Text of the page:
Woman in Knight sexual harassment suit 'mortified' he's ASU keyn - WSFA.com Montgomery Alabama news.

Woman in Knight sexual harassment suit 'mortified' he's ASU keynote speaker

Rep. John Knight. (Source: WSFA 12 News file photo) Rep. John Knight. (Source: WSFA 12 News file photo)

One of the three women who successfully sued Alabama State University and its former chief operating officer John Knight has written a letter to Gov. Kay Ivey urging her to do something to prevent him from being the keynote speaker at ASU's upcoming spring commencement ceremonies.

Jacqueline Weatherly, the lead plaintiff in a federal sexual harassment suit against Knight, wrote to Ivey Tuesday that she was "mortified to see he has been invited to be the keynote speaker..." and added that she "cannot imagine a more brazen, insensitive, and morally tone-deaf action by the ASU interim president and board of trustees..."

Weatherly, along with Cynthia Williams and Lydia Burkhalter, sued Knight in 2010 for sexual harassment, for creating a hostile work environment, and for retaliation. ASU unsuccessfully defended Knight in court and on appeal at a cost of several million dollars.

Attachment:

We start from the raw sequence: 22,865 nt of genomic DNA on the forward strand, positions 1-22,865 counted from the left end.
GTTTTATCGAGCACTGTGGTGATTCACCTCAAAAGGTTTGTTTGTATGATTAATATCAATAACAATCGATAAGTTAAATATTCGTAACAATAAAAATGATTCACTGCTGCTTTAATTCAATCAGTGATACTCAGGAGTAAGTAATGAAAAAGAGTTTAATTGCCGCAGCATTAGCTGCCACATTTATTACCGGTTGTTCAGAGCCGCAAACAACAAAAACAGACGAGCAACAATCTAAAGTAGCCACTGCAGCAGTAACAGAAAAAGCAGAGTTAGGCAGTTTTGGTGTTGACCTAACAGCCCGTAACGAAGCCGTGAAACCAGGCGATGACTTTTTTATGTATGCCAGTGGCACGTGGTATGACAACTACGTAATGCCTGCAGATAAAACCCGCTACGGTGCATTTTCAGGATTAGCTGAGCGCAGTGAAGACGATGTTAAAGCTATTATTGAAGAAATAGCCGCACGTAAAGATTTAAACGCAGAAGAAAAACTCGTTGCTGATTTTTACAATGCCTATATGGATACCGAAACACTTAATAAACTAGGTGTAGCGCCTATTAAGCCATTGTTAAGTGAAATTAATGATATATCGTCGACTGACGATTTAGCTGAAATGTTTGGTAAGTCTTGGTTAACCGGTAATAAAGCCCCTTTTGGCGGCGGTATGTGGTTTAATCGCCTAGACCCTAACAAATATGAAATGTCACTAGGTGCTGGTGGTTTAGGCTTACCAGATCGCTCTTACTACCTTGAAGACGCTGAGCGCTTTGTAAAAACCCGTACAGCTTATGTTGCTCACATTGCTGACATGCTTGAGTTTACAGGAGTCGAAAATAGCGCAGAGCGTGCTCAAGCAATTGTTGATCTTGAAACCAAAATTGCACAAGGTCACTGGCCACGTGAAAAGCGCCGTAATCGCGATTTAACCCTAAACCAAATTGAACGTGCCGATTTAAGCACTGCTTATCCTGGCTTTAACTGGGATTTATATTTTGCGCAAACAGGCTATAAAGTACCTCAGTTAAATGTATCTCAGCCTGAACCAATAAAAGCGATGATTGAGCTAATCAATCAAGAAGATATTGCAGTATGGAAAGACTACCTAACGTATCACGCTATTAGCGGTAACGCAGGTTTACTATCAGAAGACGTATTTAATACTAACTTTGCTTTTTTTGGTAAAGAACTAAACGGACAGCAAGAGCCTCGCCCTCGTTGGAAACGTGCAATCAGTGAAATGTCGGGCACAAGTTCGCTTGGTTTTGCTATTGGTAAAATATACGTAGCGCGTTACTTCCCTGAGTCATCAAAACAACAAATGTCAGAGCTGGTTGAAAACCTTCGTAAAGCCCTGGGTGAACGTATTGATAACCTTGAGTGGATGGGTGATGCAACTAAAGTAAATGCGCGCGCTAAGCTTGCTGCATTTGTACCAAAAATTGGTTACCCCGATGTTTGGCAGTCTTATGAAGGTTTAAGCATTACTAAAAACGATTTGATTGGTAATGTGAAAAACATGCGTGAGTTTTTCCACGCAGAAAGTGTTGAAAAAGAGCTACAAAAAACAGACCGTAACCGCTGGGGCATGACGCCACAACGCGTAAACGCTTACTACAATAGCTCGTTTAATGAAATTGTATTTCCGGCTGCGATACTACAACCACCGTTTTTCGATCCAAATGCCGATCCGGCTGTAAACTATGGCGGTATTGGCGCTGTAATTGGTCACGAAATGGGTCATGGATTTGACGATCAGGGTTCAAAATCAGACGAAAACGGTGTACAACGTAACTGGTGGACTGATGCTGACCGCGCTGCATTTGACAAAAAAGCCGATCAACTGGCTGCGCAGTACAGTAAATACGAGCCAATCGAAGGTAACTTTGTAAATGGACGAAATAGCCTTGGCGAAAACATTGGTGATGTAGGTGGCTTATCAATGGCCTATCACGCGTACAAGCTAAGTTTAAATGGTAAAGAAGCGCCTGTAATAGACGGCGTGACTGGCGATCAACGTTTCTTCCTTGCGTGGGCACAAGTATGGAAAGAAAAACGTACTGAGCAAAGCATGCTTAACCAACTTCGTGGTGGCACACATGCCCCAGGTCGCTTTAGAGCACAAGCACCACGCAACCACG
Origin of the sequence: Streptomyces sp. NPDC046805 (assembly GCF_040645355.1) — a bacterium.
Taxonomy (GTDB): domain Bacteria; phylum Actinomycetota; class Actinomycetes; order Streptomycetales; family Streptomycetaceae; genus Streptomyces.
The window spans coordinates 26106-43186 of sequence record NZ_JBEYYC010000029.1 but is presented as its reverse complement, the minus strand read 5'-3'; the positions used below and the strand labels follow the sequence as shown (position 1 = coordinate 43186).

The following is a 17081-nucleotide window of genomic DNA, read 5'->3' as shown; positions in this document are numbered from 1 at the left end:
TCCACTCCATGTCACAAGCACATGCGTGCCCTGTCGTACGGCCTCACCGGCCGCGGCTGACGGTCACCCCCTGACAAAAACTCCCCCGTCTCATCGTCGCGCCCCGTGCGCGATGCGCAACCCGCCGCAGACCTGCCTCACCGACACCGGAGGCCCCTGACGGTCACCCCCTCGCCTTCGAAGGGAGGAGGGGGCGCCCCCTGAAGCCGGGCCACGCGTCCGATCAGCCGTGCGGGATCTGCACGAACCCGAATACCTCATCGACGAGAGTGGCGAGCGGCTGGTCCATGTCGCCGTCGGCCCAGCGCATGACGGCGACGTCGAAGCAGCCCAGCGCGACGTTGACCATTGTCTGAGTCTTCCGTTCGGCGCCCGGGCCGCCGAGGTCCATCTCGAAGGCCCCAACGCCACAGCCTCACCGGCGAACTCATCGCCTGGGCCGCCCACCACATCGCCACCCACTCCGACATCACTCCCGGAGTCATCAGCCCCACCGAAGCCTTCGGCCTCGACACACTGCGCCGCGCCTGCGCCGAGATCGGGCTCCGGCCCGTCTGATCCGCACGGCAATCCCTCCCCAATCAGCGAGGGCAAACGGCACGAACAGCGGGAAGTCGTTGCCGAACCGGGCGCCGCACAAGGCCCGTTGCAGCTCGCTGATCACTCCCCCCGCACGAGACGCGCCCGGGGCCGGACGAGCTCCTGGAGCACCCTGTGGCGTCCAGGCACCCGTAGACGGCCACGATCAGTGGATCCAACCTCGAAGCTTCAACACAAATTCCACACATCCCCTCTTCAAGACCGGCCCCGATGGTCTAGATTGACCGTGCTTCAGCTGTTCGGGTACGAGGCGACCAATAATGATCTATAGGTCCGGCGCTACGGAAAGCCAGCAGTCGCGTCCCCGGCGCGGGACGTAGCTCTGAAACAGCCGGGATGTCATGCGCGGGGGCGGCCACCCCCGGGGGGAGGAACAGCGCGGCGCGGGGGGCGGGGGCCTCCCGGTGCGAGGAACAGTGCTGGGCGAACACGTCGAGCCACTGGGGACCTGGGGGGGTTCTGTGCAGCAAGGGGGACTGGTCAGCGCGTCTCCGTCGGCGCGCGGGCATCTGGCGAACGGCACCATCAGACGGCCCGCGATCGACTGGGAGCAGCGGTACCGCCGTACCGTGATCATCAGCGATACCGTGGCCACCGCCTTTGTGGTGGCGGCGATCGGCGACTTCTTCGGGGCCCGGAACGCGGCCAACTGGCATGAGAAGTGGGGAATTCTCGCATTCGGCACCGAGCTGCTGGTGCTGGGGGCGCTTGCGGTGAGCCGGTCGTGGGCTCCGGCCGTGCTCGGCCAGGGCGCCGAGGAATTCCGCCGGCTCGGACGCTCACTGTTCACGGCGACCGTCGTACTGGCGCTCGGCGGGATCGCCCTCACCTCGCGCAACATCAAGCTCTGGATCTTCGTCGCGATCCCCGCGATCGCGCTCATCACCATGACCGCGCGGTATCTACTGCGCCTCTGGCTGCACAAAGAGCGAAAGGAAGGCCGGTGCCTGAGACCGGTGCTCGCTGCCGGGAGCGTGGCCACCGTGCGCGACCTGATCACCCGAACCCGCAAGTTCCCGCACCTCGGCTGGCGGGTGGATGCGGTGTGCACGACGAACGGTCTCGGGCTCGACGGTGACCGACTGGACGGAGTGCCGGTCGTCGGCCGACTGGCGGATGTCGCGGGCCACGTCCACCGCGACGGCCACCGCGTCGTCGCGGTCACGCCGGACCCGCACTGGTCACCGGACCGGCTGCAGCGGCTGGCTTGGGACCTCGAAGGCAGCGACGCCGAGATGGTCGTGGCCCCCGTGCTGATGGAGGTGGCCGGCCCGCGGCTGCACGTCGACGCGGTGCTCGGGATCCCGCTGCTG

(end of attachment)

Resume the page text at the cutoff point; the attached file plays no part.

Each of the plaintiffs is a former ASU employee. Knight retired as ASU's COO in 2014 after the university's then-president Gwendolyn Boyd eliminated his longstanding position as executive vice president. He's also a Democratic state representative representing Montgomery.

"We endured enormous suffering, disgrace, mental anguish, and humiliation at the hands of Rep. John Knight," Weatherly wrote. "Rep. Knight did not face any consequences-personal or professional- for his actions."

She is asking Ivey, who is by virtue of her office the head of each of the state's college boards, to stop Knight from speaking at the commencement. It's not clear if or when Ivey would make a decision. The commencement takes place Sunday.

WSFA 12 News has reached out to ASU and the governor's office for reaction to the letter. While ASU has not responded, the governor has stated she has no comment on the matter and will speak with Rep. Knight "at a later time."

Knight and Alabama State have always maintained innocence in the case.

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